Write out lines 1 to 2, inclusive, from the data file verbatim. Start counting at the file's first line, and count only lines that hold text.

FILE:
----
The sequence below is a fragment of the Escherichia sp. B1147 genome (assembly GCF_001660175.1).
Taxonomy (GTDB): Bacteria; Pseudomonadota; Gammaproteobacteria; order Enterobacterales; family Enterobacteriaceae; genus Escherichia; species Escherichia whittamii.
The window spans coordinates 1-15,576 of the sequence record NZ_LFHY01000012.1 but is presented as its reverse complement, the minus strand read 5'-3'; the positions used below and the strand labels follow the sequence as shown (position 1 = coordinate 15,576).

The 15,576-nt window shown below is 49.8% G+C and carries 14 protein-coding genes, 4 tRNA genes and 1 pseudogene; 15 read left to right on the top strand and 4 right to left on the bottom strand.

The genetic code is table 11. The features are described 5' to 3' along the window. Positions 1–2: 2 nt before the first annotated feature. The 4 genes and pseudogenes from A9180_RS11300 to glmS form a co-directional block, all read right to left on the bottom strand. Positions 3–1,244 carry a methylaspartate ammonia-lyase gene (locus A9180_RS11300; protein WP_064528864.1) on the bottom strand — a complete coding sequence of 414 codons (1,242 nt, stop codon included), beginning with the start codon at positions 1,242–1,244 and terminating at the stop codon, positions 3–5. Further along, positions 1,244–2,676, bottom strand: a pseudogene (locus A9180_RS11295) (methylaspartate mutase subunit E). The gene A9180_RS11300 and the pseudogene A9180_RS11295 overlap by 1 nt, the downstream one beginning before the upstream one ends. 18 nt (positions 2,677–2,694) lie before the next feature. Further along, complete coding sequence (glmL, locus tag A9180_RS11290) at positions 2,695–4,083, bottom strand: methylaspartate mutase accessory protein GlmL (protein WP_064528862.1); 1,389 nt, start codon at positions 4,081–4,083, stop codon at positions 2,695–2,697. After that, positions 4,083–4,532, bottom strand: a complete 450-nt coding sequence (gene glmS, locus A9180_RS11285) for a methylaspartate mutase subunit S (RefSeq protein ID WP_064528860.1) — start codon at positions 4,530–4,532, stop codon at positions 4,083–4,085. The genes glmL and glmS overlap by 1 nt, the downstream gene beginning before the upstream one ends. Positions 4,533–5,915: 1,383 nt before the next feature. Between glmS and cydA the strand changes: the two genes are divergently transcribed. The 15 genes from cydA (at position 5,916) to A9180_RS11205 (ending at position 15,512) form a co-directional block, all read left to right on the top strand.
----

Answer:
The sequence below is a fragment of the Escherichia sp. B1147 genome (assembly GCF_001660175.1).
Taxonomy (GTDB): Bacteria; Pseudomonadota; Gammaproteobacteria; order Enterobacterales; family Enterobacteriaceae; genus Escherichia; species Escherichia whittamii.